SB 247 – Childhood Lead

Each year in New Hampshire, several hundred new cases of Granite State children living or receiving childcare in housing built before 1978 were getting poisoned with lead. For several years, Center for Disease Control (CDC) has recommended that all children have their blood tested for toxic levels of lead at ages one and two.  Up until the recent passage of SB 247, a bill which addresses childhood lead poisoning in paint and water, New Hampshire did not such a requirement for universal testing.  In fact, less than 20% of NH’s children in that age category have had this simple blood test. SB247 has now passed in the legislature and has been signed by the Governor into law.  This new law will require that:

  • Doctors and clinics test children at the one and two-year checkup, unless parents object.
  • Insurance must cover the cost of these tests.
  • Lowers the blood lead level that triggers DHHS investigations from the current “action level” of 10 micrograms per deciliter to 7.5 as of July 1,2019, and the CDC’s recommended level of 5 as of July 1,2021.
  • It enables earlier action to protect kids by providing important information to parents and landlords when a child is diagnosed with a blood lead level of 3 mcg/dl.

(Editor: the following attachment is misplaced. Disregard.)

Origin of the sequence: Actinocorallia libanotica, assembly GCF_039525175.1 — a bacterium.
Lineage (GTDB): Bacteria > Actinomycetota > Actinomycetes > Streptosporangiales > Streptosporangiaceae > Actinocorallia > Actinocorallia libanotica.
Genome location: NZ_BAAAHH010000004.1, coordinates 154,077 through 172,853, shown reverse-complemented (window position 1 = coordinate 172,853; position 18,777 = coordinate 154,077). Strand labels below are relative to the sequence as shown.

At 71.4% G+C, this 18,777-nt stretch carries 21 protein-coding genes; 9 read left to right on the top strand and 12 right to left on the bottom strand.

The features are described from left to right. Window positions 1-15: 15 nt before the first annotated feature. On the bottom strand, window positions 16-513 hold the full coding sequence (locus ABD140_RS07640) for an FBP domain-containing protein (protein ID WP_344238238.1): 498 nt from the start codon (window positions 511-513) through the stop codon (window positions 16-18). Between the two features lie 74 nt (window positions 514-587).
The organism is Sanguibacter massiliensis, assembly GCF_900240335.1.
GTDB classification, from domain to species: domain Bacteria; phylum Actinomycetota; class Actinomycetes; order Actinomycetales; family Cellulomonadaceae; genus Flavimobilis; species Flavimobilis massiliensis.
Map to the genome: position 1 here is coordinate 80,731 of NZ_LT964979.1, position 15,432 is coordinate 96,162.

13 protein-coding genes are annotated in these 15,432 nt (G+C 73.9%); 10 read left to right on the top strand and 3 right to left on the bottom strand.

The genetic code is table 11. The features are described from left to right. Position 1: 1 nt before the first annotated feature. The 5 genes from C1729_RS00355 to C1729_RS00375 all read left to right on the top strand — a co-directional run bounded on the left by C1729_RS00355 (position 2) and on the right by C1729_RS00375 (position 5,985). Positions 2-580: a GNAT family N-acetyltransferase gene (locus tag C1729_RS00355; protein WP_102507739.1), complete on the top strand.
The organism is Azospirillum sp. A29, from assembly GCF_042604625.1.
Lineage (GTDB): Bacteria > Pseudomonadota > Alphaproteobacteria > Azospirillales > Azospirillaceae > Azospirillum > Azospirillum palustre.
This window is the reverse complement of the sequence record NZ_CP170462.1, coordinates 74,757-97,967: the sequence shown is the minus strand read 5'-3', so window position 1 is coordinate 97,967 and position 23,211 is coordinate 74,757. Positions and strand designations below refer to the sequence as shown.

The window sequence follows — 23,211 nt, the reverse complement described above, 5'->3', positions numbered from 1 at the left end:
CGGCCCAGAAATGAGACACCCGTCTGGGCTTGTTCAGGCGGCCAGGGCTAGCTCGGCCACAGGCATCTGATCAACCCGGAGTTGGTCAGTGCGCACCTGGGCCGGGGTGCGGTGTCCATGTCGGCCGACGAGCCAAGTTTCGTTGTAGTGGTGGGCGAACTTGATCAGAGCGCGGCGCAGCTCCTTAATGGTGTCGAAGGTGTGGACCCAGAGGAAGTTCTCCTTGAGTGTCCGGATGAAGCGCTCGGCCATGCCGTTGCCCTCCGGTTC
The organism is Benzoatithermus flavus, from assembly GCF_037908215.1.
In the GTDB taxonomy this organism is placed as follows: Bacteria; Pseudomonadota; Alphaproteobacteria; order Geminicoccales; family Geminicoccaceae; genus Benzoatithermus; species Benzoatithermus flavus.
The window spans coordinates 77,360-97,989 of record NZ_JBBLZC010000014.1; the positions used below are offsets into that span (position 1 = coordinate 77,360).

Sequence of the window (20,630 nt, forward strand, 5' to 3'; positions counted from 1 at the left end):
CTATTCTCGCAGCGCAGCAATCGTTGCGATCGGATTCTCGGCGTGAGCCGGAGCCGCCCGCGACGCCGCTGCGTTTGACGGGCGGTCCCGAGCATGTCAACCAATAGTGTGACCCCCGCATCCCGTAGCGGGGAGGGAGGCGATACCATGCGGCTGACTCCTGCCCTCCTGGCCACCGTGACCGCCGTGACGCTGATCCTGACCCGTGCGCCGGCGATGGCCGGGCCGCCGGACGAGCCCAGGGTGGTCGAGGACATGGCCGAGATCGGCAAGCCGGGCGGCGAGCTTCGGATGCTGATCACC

• It limits DHHS to investigating only units that are occupied by a child under the age of seven or a pregnant woman in multi‐unit rental housing. A significant change from the current which requires all units in the building to be tested if a child’s blood lead levels exceeds the action level.                 
  • It establishes a loan guarantee program to help landlords and homeowners lower the overall cost of lead hazard remediation, with a total program cap of $6 million.
  • It addresses lead in drinking water by requiring DHHS to test drinking water in units where a child’s blood lead level meets or exceeds the “action level” and also requires day care centers and schools to test for lead in water every five years; and also requires filtration when lead levels exceed EPA standards.
  • It requires any newly created rental units and child care facilities building that was built before January 1, 1978 to be certified as lead safe effective July 1, 2024. This provision only applies to pre‐1978 buildings not currently being used as rental housing or for child care facilities that are converted to those uses after July 1, 2024.
  • This bill does not currently apply to privately owner-occupied housing, even if small children reside.
  • It updates the form sellers of real estate are already required to provide purchasers regarding lead, radon and arsenic with more complete and accurate information about lead.

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